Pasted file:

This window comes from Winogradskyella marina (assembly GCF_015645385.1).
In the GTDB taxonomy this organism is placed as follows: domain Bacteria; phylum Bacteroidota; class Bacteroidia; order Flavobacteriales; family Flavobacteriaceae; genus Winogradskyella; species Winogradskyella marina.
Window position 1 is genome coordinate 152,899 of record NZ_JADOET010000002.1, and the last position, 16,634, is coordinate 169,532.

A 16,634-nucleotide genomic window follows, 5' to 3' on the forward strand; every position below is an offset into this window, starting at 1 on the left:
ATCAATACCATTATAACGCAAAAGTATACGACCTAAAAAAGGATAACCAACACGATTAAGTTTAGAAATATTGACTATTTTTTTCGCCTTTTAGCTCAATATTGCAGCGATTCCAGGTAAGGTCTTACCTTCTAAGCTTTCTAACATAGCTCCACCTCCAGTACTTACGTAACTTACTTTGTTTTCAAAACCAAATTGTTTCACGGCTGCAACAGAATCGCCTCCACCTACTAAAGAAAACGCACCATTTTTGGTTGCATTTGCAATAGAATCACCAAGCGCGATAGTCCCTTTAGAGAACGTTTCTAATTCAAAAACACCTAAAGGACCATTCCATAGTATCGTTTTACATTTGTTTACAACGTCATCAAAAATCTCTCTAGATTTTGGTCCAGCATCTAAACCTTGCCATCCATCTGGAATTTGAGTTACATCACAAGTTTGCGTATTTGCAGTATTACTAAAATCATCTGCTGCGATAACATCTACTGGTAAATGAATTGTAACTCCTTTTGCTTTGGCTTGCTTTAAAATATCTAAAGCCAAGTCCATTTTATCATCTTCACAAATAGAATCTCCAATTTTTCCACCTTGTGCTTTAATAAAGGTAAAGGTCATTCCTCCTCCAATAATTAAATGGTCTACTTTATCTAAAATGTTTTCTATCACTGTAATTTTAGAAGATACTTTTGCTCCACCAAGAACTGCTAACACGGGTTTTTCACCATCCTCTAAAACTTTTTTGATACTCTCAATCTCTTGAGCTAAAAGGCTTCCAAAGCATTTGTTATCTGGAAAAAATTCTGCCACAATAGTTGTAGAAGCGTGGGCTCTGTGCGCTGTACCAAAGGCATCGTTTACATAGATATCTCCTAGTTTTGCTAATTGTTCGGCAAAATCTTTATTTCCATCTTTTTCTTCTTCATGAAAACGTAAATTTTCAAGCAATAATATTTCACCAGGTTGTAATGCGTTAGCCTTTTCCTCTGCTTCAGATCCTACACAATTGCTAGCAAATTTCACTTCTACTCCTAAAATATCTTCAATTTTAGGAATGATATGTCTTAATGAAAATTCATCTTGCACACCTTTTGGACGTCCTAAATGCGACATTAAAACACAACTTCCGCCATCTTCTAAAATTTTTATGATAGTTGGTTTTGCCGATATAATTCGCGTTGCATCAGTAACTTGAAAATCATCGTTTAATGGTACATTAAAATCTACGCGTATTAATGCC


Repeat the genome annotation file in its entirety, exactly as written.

This window comes from Winogradskyella marina (assembly GCF_015645385.1).
In the GTDB taxonomy this organism is placed as follows: domain Bacteria; phylum Bacteroidota; class Bacteroidia; order Flavobacteriales; family Flavobacteriaceae; genus Winogradskyella; species Winogradskyella marina.
Window position 1 is genome coordinate 152,899 of record NZ_JADOET010000002.1, and the last position, 16,634, is coordinate 169,532.

A 16,634-nucleotide genomic window follows, 5' to 3' on the forward strand; every position below is an offset into this window, starting at 1 on the left:
ATCAATACCATTATAACGCAAAAGTATACGACCTAAAAAAGGATAACCAACACGATTAAGTTTAGAAATATTGACTATTTTTTTCGCCTTTTAGCTCAATATTGCAGCGATTCCAGGTAAGGTCTTACCTTCTAAGCTTTCTAACATAGCTCCACCTCCAGTACTTACGTAACTTACTTTGTTTTCAAAACCAAATTGTTTCACGGCTGCAACAGAATCGCCTCCACCTACTAAAGAAAACGCACCATTTTTGGTTGCATTTGCAATAGAATCACCAAGCGCGATAGTCCCTTTAGAGAACGTTTCTAATTCAAAAACACCTAAAGGACCATTCCATAGTATCGTTTTACATTTGTTTACAACGTCATCAAAAATCTCTCTAGATTTTGGTCCAGCATCTAAACCTTGCCATCCATCTGGAATTTGAGTTACATCACAAGTTTGCGTATTTGCAGTATTACTAAAATCATCTGCTGCGATAACATCTACTGGTAAATGAATTGTAACTCCTTTTGCTTTGGCTTGCTTTAAAATATCTAAAGCCAAGTCCATTTTATCATCTTCACAAATAGAATCTCCAATTTTTCCACCTTGTGCTTTAATAAAGGTAAAGGTCATTCCTCCTCCAATAATTAAATGGTCTACTTTATCTAAAATGTTTTCTATCACTGTAATTTTAGAAGATACTTTTGCTCCACCAAGAACTGCTAACACGGGTTTTTCACCATCCTCTAAAACTTTTTTGATACTCTCAATCTCTTGAGCTAAAAGGCTTCCAAAGCATTTGTTATCTGGAAAAAATTCTGCCACAATAGTTGTAGAAGCGTGGGCTCTGTGCGCTGTACCAAAGGCATCGTTTACATAGATATCTCCTAGTTTTGCTAATTGTTCGGCAAAATCTTTATTTCCATCTTTTTCTTCTTCATGAAAACGTAAATTTTCAAGCAATAATATTTCACCAGGTTGTAATGCGTTAGCCTTTTCCTCTGCTTCAGATCCTACACAATTGCTAGCAAATTTCACTTCTACTCCTAAAATATCTTCAATTTTAGGAATGATATGTCTTAATGAAAATTCATCTTGCACACCTTTTGGACGTCCTAAATGCGACATTAAAACACAACTTCCGCCATCTTCTAAAATTTTTATGATAGTTGGTTTTGCCGATATAATTCGCGTTGCATCAGTAACTTGAAAATCATCGTTTAATGGTACATTAAAATCTACGCGTATTAATGCC